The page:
What Wall Street expects from Apple’s Q314 earnings today

“When Apple reports its fiscal third-quarter earnings on Tuesday, investors will be looking beyond the numbers and watching to see if the company drops any hints of what and when new products may be in the pipeline,” Cadie Thompson reports for CNBC. “‘Investors will be looking for hints about how soon and how strong and what new market categories Apple may be working on,’ said Alex Gauna, an analyst at JMP Securities. Gauna, who has a ‘market outperform’ rating on the stock with a $135 price target, said that investors will be specifically interested to see if Apple’s CEO Tim Cook drops any news about a possible smartwatch.”

“Along with the company’s push into wearables, investors will also be listening for clues about when the company plans to launch the iPhone 6, said Abhey Lamba, an analyst at Mizuho Securities,” Thompson reports. “‘Most focus will be on the iPhone 6, even though they probably won’t say much about it, investors will be trying to read the tea leaves,’ said Lamba, who has a ‘buy’ rating on the stock with a $95.35 price target.”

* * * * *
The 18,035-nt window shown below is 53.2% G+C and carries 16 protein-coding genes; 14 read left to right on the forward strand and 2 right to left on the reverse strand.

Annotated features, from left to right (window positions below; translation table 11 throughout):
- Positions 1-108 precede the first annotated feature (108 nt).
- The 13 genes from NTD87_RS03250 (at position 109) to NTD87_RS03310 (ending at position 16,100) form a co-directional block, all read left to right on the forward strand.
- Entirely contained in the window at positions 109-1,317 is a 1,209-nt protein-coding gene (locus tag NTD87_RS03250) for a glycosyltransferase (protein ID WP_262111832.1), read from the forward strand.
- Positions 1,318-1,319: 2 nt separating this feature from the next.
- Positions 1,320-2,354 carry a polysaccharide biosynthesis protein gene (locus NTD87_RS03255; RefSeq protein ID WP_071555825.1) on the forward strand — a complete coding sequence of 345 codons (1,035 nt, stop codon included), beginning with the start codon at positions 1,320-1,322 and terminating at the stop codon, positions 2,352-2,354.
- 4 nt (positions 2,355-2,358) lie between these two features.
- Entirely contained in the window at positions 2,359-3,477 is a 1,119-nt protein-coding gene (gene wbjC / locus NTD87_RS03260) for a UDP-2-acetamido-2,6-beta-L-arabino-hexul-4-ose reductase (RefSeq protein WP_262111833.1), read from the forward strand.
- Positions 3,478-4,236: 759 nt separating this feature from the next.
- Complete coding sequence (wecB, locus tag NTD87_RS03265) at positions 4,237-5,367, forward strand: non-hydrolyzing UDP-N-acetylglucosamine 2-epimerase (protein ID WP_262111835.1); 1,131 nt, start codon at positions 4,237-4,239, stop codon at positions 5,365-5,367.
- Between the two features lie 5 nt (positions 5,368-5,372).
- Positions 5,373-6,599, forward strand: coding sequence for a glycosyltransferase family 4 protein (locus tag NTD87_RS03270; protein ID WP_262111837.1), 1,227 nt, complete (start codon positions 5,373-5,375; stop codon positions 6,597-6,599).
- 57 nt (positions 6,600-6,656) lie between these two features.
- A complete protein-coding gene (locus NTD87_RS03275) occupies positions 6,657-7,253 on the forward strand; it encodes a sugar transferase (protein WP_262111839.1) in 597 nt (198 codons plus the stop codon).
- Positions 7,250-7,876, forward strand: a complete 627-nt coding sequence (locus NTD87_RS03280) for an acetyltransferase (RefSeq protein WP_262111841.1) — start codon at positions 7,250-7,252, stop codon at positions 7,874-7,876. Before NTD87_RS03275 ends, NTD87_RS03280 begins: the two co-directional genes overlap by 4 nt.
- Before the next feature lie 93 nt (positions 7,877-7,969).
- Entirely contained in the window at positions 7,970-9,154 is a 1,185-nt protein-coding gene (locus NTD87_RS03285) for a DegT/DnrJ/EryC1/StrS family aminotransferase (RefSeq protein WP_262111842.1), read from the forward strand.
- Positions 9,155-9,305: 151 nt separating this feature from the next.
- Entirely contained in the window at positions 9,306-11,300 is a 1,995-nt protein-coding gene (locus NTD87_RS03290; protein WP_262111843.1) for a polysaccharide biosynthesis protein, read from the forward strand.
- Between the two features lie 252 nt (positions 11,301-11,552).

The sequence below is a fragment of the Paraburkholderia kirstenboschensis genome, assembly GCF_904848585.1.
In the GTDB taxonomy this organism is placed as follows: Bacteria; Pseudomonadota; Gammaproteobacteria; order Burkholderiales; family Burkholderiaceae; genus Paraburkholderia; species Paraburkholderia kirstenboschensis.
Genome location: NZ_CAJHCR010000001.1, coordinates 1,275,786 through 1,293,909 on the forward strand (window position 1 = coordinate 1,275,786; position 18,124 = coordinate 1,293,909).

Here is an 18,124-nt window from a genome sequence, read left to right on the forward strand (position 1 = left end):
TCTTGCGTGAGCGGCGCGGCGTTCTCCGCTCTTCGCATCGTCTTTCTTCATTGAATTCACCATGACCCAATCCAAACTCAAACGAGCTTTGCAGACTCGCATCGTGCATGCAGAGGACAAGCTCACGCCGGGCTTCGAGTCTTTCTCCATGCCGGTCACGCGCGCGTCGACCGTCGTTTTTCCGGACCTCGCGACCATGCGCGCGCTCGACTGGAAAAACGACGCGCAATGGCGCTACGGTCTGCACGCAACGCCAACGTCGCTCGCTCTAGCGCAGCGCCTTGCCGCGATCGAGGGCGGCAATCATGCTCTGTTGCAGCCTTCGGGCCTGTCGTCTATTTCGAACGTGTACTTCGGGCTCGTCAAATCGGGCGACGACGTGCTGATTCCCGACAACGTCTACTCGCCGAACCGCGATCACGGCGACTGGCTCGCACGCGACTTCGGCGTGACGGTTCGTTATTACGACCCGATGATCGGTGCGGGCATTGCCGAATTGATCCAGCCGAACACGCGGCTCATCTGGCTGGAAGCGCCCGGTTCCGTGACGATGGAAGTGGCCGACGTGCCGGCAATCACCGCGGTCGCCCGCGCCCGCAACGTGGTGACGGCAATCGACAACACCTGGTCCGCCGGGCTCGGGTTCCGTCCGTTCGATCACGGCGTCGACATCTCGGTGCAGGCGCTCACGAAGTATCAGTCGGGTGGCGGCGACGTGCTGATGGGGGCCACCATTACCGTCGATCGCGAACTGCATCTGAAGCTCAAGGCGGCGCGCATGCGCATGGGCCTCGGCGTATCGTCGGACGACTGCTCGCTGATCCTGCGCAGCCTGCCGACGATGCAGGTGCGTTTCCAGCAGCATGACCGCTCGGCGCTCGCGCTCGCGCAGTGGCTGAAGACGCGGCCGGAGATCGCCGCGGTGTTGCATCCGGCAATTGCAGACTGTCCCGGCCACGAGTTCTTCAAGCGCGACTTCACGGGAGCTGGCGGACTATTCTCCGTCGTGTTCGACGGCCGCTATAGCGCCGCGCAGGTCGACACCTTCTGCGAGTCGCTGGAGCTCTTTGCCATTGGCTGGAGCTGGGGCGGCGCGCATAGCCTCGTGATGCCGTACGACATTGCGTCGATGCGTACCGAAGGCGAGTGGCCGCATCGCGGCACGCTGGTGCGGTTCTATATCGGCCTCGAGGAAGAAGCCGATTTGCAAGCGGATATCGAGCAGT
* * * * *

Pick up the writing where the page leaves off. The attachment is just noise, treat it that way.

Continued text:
“Analysts expect the company to post earnings of $1.23 per share on revenue of $37.98 billion in revenue, according to a Thomson Reuters’ survey of analysts,” Thompson reports. “Strong earnings results from some of Apple’s suppliers, however, may mean the tech giant could post a positive surprise, Gauna said. For example, Skyworks posted 35 percent revenue growth year over year when it reported earnings last week and that could translate to good news for Apple, he said.”

Read more in the full article here.

“The 34 analysts polled by Fortune — 21 professionals and 13 amateurs — expect Apple to easily trump last year’s dismal June quarter,” Philip Elmer-DeWitt reports for Fortune. “They’re calling, on average, for iPhone unit sales up 14.5%, revenues up 8.5% and earnings up 18.1% year over year.”